The Boston Licensing Board could decide tomorrow whether to grant a liquor license to Wine Riot, which wants to open an app- and database-driven wine store at 519 Tremont St. in the South End.
At an unusually packed hearing today, a line of mostly Millennial residents and restaurant owners strongly backed plans by Tyler Balliet and Morgan First to turn their Wine Riot series of wine talks and podcasts into an actual store, where the inventory would feature New England products and be driven by a database of customer choices and reviews made on a Wine Riot mobile app - many after consuming the wine videos and podcasts Balliet has been busy making.
Their attorney, Karen Simao, said the store would cater to people who really want to learn about the wines they're about to consume and so would serve a fundamentally different market than the neighborhood's existing liquor stores.
The idea is just the sort of innovation Boston is known for and wants to encourage, she and supporters said. And it harkens back to the days when an earlier generation of innovators turned the once gritty South End into the happening place it is today, backers said.
"We can't get in the way of people like this, especially in the South End," Louis DiBiccari, owner of Tavern Road on the other side of Fort Point Channel, told the board. He noted the rapid expansion of residential development in the South End and said the neighborhood can more than support another liquor store.
"I'm a Millennial, I value education and innovation and, like most of us here, a nice glass of wine," said another one of the supporters, who queued up along a wall at the morning hearing.
But long-time residents, some of whom have lived in the neighborhood for decades, said they worry the store would help turn the clock back even further, to the days when there was a liquor store on every South End corner, prostitutes paraded up and down Washington Street, children ducked at the frequent sound of gunfire and people from the rest of the city tried to avoid the neighborhood at all costs.
"We really do not want to bring the South End back to that," 45-year resident Jane Siegel said.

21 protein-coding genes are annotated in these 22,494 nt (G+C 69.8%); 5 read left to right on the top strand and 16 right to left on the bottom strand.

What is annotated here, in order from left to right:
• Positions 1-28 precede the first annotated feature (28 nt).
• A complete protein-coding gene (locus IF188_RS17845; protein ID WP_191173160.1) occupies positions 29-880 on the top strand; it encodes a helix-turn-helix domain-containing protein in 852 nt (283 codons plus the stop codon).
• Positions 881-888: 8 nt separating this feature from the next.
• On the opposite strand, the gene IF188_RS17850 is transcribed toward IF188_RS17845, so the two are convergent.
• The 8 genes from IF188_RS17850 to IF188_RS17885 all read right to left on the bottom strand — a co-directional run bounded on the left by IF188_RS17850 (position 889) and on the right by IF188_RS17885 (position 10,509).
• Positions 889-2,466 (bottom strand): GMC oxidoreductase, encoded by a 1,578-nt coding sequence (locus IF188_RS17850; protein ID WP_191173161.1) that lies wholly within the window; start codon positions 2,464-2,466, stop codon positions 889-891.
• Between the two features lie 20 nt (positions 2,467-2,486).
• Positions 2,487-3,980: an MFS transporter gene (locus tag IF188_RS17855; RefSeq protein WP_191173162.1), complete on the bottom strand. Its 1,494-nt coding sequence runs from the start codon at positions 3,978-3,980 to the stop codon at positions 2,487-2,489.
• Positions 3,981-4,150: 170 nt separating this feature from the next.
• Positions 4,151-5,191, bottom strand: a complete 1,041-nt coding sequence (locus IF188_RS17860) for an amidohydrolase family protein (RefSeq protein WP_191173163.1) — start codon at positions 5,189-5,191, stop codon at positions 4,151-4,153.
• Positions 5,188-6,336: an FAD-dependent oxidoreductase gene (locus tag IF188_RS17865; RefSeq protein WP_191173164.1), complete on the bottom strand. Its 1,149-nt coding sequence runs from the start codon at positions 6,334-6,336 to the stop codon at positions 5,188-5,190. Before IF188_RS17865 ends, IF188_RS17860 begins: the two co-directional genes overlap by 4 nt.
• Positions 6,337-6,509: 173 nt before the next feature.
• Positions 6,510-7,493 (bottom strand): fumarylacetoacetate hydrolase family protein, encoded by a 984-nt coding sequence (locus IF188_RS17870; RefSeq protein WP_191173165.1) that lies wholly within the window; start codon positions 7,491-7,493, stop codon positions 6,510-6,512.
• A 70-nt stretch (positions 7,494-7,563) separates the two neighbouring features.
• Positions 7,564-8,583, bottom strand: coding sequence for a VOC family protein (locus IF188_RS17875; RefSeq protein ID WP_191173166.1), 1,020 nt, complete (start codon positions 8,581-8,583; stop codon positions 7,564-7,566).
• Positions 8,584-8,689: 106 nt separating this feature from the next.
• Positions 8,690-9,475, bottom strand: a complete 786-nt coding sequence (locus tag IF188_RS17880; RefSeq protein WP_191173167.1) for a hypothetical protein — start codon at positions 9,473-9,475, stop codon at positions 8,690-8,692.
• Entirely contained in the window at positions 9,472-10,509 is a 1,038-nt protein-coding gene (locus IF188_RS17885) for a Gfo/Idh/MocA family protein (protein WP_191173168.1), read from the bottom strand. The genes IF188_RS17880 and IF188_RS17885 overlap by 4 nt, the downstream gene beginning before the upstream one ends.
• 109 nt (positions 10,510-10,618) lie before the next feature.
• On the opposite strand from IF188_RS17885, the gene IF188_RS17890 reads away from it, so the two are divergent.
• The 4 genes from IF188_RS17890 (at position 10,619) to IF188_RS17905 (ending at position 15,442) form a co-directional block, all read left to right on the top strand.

They were joined by the owners of several South End liquor stores, who said enough, already, the South End is well served by packies - including one in the recently opened Whole Foods - and that no matter how innovative Wine Riot is, it better belongs in a less liquored-up area, such as Fort Point, the Fenway or Newbury Street. A couple of nearby liquor-store owners also said Wine Riot is not all that because they've been doing wine education for a long time.
Attorney Neil Mooney, who represented opponents, questioned the outlet's very name, saying it evoked 20-somethings loudly and boisterously consuming wine at tastings. One resident said a condo building with young children is no place for the "inebriated 20-somethings wandering around at night shouting" she predicted would be the result of wine tastings at the store. She added she would be worried the young fun-seekers would even try to cross into Roxbury and stir up actual riots, of the racial kind.
Among the opponents: Mayor Walsh. One of his aides told the board that while the mayor supports innovation, the specific location was just the wrong place for the store. City Councilor Bill Linehan, whose district includes the South End, supported the proposal, as did Councilor Tito Jackson, whose district is nearby.
Mooney handed the board petitions signed by 200 residents opposed to the proposal. Simao countered with petitions signed by more than 400 residents in favor.
Although the battle lines were mostly generational, there were exceptions. One 40-year South End resident said he appreciated the effort and money going into the proposed store, that competition is good and "who am I to interfere with that?" A mother of a 10-year-old opposed the store, saying she wants the South End to stay "the hip, yet very quiet and safe neighborhood" it is today.